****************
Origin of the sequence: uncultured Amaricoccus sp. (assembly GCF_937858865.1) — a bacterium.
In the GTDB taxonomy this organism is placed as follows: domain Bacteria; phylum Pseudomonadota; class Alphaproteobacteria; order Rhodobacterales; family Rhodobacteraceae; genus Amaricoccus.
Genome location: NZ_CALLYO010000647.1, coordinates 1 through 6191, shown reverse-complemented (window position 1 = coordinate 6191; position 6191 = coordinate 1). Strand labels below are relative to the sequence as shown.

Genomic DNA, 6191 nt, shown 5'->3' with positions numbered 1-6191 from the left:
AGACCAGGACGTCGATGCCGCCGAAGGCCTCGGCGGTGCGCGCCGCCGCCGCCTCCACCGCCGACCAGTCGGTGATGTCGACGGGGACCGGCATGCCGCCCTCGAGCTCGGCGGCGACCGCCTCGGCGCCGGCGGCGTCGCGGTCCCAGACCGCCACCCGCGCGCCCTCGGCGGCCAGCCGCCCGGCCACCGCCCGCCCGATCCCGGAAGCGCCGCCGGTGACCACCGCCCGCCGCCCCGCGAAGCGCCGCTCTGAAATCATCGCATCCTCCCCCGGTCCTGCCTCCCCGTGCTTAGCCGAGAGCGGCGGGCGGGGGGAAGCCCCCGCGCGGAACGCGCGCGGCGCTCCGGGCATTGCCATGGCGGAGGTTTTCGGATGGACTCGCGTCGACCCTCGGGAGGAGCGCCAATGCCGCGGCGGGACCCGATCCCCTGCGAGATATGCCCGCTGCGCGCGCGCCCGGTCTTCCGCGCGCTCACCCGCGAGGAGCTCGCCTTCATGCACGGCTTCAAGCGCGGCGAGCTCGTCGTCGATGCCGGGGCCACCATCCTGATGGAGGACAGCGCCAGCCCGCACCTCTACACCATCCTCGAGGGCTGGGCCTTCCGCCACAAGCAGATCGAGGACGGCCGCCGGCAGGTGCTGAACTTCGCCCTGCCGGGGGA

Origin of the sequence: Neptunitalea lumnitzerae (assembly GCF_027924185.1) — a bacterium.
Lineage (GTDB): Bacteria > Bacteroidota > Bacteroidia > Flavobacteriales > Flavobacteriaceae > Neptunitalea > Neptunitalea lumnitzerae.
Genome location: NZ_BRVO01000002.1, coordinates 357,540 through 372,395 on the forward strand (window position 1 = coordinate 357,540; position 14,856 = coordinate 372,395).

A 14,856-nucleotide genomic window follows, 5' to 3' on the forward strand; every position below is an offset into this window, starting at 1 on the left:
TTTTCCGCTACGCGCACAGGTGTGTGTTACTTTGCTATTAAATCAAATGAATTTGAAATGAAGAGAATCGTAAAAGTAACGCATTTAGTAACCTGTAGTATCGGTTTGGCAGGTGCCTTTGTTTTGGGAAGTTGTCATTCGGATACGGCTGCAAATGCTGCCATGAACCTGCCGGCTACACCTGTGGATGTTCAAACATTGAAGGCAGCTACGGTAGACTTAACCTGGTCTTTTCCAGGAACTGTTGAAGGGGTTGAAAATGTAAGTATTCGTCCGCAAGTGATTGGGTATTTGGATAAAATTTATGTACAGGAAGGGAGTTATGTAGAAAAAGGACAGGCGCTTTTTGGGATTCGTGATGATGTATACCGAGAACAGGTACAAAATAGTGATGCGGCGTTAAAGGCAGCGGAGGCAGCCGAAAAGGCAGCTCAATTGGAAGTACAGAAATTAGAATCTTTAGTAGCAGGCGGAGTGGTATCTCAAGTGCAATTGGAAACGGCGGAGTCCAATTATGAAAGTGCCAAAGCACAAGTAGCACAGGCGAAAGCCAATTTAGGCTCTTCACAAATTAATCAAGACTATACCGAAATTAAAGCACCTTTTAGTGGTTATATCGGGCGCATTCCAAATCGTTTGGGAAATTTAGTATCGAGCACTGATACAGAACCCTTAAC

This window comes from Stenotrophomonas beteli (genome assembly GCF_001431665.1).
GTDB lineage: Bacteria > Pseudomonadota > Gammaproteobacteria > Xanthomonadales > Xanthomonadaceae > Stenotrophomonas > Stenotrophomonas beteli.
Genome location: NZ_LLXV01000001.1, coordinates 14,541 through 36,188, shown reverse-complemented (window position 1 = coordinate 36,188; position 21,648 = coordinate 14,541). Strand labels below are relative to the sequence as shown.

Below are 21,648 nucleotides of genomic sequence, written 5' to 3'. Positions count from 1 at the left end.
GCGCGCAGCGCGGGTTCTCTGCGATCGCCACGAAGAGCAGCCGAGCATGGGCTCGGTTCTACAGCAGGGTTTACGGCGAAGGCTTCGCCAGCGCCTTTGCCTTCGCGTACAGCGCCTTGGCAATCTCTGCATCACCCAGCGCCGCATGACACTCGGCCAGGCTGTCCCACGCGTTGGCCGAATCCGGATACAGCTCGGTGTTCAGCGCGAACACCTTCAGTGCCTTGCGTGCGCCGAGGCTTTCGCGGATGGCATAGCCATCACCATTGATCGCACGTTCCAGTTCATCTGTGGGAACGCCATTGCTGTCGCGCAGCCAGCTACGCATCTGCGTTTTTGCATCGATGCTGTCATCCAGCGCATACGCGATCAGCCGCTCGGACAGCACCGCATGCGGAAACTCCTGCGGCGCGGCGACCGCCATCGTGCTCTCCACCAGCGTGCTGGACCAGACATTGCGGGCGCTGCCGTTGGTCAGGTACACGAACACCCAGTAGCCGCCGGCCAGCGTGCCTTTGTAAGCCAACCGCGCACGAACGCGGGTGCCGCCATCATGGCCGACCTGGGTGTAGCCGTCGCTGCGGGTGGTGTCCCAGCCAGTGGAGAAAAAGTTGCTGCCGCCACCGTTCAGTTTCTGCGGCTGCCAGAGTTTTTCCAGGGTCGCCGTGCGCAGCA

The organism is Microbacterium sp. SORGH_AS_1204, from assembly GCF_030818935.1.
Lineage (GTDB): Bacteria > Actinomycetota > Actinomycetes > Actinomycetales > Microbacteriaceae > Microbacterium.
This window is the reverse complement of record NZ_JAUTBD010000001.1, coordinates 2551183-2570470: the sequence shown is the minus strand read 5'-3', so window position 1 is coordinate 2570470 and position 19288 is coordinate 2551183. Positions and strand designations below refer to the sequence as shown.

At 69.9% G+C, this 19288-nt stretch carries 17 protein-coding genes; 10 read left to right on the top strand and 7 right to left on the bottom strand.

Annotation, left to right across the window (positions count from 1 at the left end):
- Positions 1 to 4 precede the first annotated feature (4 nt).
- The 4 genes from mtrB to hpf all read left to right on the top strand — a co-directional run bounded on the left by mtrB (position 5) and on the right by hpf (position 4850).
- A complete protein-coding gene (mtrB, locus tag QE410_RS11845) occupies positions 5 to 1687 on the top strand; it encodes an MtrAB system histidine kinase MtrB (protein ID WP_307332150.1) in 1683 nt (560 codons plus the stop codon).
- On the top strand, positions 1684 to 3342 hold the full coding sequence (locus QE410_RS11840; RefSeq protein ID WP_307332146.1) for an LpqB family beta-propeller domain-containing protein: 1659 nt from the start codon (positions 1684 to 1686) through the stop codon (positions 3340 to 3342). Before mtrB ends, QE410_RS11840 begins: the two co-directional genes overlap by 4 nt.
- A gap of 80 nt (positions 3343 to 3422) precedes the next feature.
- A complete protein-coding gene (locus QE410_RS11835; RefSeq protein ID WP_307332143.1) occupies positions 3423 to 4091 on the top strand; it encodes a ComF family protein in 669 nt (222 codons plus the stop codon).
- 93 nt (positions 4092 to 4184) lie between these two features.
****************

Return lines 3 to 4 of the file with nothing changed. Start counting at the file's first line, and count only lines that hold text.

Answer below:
Genome location: NZ_CALLYO010000647.1, coordinates 1 through 6191, shown reverse-complemented (window position 1 = coordinate 6191; position 6191 = coordinate 1). Strand labels below are relative to the sequence as shown.

Genomic DNA, 6191 nt, shown 5'->3' with positions numbered 1-6191 from the left: